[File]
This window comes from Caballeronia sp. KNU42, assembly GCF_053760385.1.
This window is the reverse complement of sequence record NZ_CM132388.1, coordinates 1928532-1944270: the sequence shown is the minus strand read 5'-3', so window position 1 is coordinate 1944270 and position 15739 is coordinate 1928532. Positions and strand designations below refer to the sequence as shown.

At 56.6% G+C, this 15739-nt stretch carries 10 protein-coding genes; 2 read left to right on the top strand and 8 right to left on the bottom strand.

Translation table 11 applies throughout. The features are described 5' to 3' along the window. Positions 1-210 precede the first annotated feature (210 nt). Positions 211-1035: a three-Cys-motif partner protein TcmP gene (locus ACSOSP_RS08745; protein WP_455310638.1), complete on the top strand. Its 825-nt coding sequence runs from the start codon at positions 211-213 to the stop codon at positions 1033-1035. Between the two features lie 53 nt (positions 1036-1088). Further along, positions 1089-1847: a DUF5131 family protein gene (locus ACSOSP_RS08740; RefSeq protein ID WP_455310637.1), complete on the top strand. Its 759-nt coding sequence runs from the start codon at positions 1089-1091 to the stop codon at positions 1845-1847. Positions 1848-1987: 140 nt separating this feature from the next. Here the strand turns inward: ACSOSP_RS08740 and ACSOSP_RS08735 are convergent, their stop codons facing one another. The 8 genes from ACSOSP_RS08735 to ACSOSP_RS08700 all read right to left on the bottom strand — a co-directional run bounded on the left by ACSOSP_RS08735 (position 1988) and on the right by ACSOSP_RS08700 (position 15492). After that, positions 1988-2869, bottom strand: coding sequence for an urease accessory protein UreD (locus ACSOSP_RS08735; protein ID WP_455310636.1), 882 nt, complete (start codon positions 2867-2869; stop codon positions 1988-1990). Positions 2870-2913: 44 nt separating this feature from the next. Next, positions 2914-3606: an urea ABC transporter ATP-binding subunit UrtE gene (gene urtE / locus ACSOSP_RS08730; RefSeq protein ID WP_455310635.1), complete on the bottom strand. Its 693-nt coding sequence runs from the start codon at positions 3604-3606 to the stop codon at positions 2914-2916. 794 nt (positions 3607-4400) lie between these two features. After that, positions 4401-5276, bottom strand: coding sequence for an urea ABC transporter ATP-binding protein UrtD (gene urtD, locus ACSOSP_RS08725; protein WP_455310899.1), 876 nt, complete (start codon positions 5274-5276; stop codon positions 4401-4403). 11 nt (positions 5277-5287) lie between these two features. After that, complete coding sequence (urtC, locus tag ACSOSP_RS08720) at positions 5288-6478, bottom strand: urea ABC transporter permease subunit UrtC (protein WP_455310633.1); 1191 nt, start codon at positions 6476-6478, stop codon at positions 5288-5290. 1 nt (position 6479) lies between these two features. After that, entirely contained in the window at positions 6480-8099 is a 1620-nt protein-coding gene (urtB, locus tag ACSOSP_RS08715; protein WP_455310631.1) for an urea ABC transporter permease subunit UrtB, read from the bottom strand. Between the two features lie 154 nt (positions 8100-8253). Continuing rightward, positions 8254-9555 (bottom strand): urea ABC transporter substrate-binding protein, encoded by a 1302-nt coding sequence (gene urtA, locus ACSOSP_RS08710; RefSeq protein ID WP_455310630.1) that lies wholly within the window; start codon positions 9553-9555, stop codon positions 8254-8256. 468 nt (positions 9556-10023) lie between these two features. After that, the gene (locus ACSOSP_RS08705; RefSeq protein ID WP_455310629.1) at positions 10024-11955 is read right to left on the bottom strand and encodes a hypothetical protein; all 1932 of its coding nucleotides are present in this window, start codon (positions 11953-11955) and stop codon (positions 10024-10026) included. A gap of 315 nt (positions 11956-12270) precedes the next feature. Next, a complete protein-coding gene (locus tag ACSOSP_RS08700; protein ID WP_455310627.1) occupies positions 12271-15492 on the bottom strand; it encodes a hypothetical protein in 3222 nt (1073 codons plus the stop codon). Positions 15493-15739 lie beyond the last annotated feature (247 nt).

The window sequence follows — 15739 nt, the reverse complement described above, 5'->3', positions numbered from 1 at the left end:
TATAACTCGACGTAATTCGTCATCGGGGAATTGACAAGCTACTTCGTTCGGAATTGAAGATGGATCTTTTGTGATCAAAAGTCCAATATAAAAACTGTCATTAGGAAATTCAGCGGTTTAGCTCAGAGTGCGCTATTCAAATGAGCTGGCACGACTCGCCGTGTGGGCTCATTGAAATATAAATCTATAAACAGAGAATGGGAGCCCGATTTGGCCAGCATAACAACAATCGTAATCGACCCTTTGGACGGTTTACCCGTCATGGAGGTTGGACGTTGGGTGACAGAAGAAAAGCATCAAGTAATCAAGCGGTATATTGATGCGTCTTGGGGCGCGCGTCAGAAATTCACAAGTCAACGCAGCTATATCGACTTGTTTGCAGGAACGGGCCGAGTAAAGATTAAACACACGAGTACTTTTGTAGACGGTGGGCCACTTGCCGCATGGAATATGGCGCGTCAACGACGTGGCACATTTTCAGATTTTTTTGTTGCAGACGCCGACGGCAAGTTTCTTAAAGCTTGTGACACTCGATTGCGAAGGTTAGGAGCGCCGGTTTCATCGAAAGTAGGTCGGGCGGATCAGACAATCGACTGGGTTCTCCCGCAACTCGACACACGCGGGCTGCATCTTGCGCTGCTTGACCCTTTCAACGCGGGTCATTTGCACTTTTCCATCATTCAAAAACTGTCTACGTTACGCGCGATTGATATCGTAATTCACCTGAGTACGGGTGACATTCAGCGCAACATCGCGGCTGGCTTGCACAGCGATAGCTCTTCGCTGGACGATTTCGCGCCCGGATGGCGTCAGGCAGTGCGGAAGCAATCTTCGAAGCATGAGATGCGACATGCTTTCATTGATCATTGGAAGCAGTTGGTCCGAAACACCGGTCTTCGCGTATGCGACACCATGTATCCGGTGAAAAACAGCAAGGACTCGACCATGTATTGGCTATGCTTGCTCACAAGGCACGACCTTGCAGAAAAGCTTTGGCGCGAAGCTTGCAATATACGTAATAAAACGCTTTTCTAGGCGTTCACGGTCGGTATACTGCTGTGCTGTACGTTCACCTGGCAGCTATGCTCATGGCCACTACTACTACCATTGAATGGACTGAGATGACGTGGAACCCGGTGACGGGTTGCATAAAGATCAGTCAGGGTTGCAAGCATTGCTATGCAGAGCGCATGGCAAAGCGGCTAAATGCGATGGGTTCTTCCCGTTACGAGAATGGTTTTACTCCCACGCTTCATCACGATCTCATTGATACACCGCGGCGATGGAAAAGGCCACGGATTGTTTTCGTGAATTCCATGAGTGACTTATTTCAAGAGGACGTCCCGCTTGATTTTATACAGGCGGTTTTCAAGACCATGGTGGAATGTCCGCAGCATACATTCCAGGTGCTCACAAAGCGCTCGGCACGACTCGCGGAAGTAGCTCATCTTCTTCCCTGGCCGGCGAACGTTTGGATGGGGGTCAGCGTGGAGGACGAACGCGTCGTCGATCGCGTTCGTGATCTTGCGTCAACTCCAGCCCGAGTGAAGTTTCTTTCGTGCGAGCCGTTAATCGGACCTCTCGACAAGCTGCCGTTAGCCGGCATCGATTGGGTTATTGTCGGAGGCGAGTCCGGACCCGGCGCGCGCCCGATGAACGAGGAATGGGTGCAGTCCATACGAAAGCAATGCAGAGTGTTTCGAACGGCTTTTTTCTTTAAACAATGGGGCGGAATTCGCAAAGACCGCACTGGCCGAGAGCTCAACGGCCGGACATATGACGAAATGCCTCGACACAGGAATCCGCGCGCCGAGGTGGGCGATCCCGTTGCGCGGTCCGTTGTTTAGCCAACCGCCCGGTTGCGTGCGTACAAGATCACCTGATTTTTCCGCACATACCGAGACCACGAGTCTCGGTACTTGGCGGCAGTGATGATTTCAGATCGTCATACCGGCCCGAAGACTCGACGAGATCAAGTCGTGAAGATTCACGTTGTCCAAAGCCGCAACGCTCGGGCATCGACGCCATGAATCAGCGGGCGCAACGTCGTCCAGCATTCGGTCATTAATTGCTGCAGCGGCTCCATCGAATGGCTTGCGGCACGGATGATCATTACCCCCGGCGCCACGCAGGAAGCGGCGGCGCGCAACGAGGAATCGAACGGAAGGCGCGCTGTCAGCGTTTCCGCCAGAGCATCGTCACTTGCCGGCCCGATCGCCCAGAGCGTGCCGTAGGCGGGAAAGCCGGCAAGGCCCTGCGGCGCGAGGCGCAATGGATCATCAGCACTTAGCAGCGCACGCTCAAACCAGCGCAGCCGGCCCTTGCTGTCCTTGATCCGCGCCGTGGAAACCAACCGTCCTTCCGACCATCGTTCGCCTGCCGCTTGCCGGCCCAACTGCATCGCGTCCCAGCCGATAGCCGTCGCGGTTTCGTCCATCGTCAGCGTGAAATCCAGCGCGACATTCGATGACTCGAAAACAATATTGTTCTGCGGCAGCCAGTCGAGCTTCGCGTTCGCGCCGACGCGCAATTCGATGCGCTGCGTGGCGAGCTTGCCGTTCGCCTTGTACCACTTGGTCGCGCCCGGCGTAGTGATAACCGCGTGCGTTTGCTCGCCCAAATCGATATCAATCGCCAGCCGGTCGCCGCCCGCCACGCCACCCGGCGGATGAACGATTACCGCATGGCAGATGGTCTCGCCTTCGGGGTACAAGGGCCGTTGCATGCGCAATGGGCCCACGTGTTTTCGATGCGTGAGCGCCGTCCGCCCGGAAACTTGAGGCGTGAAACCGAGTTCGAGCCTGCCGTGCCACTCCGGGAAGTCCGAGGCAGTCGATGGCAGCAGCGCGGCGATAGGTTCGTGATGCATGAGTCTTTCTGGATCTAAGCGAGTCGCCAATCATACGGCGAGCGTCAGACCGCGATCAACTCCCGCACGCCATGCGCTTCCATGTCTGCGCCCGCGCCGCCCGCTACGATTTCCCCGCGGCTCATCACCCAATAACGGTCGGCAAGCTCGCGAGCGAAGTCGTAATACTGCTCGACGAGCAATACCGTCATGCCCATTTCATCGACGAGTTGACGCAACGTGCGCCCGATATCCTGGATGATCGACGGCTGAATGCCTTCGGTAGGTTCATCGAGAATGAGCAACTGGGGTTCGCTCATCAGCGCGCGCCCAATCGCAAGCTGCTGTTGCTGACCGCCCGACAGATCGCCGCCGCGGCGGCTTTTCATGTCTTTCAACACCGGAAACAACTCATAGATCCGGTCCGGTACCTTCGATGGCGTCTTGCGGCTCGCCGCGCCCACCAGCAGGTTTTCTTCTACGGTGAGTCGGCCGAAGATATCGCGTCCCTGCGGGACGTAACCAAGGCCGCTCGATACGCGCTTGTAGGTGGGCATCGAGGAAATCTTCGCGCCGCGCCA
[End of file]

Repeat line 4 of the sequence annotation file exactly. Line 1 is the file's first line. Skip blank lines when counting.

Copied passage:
Translation table 11 applies throughout. The features are described 5' to 3' along the window. Positions 1-210 precede the first annotated feature (210 nt). Positions 211-1035: a three-Cys-motif partner protein TcmP gene (locus ACSOSP_RS08745; protein WP_455310638.1), complete on the top strand. Its 825-nt coding sequence runs from the start codon at positions 211-213 to the stop codon at positions 1033-1035. Between the two features lie 53 nt (positions 1036-1088). Further along, positions 1089-1847: a DUF5131 family protein gene (locus ACSOSP_RS08740; RefSeq protein ID WP_455310637.1), complete on the top strand. Its 759-nt coding sequence runs from the start codon at positions 1089-1091 to the stop codon at positions 1845-1847. Positions 1848-1987: 140 nt separating this feature from the next. Here the strand turns inward: ACSOSP_RS08740 and ACSOSP_RS08735 are convergent, their stop codons facing one another. The 8 genes from ACSOSP_RS08735 to ACSOSP_RS08700 all read right to left on the bottom strand — a co-directional run bounded on the left by ACSOSP_RS08735 (position 1988) and on the right by ACSOSP_RS08700 (position 15492). After that, positions 1988-2869, bottom strand: coding sequence for an urease accessory protein UreD (locus ACSOSP_RS08735; protein ID WP_455310636.1), 882 nt, complete (start codon positions 2867-2869; stop codon positions 1988-1990). Positions 2870-2913: 44 nt separating this feature from the next. Next, positions 2914-3606: an urea ABC transporter ATP-binding subunit UrtE gene (gene urtE / locus ACSOSP_RS08730; RefSeq protein ID WP_455310635.1), complete on the bottom strand. Its 693-nt coding sequence runs from the start codon at positions 3604-3606 to the stop codon at positions 2914-2916. 794 nt (positions 3607-4400) lie between these two features. After that, positions 4401-5276, bottom strand: coding sequence for an urea ABC transporter ATP-binding protein UrtD (gene urtD, locus ACSOSP_RS08725; protein WP_455310899.1), 876 nt, complete (start codon positions 5274-5276; stop codon positions 4401-4403). 11 nt (positions 5277-5287) lie between these two features. After that, complete coding sequence (urtC, locus tag ACSOSP_RS08720) at positions 5288-6478, bottom strand: urea ABC transporter permease subunit UrtC (protein WP_455310633.1); 1191 nt, start codon at positions 6476-6478, stop codon at positions 5288-5290. 1 nt (position 6479) lies between these two features. After that, entirely contained in the window at positions 6480-8099 is a 1620-nt protein-coding gene (urtB, locus tag ACSOSP_RS08715; protein WP_455310631.1) for an urea ABC transporter permease subunit UrtB, read from the bottom strand. Between the two features lie 154 nt (positions 8100-8253). Continuing rightward, positions 8254-9555 (bottom strand): urea ABC transporter substrate-binding protein, encoded by a 1302-nt coding sequence (gene urtA, locus ACSOSP_RS08710; RefSeq protein ID WP_455310630.1) that lies wholly within the window; start codon positions 9553-9555, stop codon positions 8254-8256. 468 nt (positions 9556-10023) lie between these two features. After that, the gene (locus ACSOSP_RS08705; RefSeq protein ID WP_455310629.1) at positions 10024-11955 is read right to left on the bottom strand and encodes a hypothetical protein; all 1932 of its coding nucleotides are present in this window, start codon (positions 11953-11955) and stop codon (positions 10024-10026) included. A gap of 315 nt (positions 11956-12270) precedes the next feature. Next, a complete protein-coding gene (locus tag ACSOSP_RS08700; protein ID WP_455310627.1) occupies positions 12271-15492 on the bottom strand; it encodes a hypothetical protein in 3222 nt (1073 codons plus the stop codon). Positions 15493-15739 lie beyond the last annotated feature (247 nt).